Thursday, 1 July 2010
Spinyback by Waimea, 2008, Nelson Pinot Gris
Expectations for this latest NZ wine from Cambridge Wine Merchants were reasonably high in the CWB household; I am generally a fan of NZ whites as they often seem to be the closest thing the southern hemisphere has to match Austria; well-structured, aromatic and full-bodied yet crisp, lean and minerally with the kind of restraint that next-door Australia seems never to have heard of.
In general, I am also a fan of Pinot Gris - related to Pinot Noir it is highly versatile, producing rich, fat aromatic yet dry and wines as Pinot Gris in Alsace, but also sharp, crisp, steely, minerally wines as Pinot Grigio in Alto Adige in northern Italy, and elsewhere.
Cambridge Wine Merchants had this on special offer at £6:99 with an in-store tasting, whilst the promotional poster noted it as having been awarded "best single varietal white under £10" by Decanter, so this was a bargain I could not resist.
Tasting stocks had run out by the time I got to the Mill Road branch, but the assistant helpfully explained a bit about the wine - most usefully pointing out the residual sugar on the finish. This being so, I decided to limit myself to just a couple of bottles with the intention of coming back for a case if it was as good as I'd hoped.
The wine hails from Nelson, at the northern tip of South Island next door to the more well-known Marlborough, but separated by a range of mountains; the terroir here is varied with hills, valleys and various mesoclimates. The back label refers "Classic varietal aromas of pear and quince ... notes of lime and spice ... palate lingering and softly textured".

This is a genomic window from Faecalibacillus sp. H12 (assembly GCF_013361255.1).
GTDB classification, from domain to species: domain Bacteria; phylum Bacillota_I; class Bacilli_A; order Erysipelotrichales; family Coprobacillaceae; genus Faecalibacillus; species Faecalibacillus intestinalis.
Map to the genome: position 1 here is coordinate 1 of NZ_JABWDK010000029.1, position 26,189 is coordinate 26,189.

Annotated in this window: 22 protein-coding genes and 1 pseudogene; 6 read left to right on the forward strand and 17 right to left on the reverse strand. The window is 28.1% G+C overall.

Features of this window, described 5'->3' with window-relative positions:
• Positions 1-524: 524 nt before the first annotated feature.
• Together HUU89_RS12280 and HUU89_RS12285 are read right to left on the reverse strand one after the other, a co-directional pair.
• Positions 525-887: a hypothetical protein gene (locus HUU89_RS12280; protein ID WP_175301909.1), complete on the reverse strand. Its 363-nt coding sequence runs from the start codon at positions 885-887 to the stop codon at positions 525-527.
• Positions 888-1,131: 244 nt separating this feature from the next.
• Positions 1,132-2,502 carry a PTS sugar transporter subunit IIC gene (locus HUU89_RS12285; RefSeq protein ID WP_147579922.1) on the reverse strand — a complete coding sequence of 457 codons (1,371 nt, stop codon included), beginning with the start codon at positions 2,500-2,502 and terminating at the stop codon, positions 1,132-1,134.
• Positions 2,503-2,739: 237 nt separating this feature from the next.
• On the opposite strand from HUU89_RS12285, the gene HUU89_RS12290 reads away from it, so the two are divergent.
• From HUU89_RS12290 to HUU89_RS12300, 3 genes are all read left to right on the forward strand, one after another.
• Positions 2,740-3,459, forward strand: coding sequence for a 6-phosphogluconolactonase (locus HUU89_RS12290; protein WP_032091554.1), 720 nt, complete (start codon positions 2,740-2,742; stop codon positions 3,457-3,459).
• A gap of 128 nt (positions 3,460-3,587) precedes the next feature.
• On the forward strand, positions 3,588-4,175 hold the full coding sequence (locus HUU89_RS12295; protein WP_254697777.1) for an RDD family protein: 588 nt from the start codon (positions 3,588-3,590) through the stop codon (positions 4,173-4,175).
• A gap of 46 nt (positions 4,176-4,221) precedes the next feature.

We drank the bottle over the course of three days, firstly with salmon in a creamy sauce, then on a picnic on one of those gloriously hot days we had recently on Castle Mound overlooking the city before finally finishing it off with a starter of mozzarella dressed with olive oil.
For me, it was a really well-made Pinot Gris - a strong, minerally nose that belies the off-dry finish (a bit like hearing Kiera Knightly's voice come out of Angelina Jolie). On the palate, it is ripe, fleshy, with good fruit and nicely-balanced acidity, well-structured and a long finish - I can see why the judges gave it a nod.
Off-dry, however, it needs something really rich and slightly sweet to go with, so for the second bottle, we tried it with a traditional Alsatian tarte flambee (a pizza-like dish, but with sour cream, onions and lardons over a pastry base).
Tarte Flambee recipe - using puff pastry
Pack of puff pastry (allow around 50g per person for a starter)
A little oil
1 medium onion, chopped
Crème fraîche (around 50ml per person for a starter)
Salt and pepper to taste
A few gratings of nutmeg
Bacon (around 1 rasher per person), cut into strips
Roll out the puff pastry and place on a baking tray lined with greaseproof paper.
Make the sauce by frying the onions in the oil, then adding the creme fraiche, salt, pepper and nutmeg.
Spread the sauce on top of the pastry, add on the bacon strips.
Cook in a medium oven (180C) for 10-15 minutes
Waimea - http://waimeabrands.com/
Cambridge Wine Merchants - http://www.cambridgewine.com/index.asp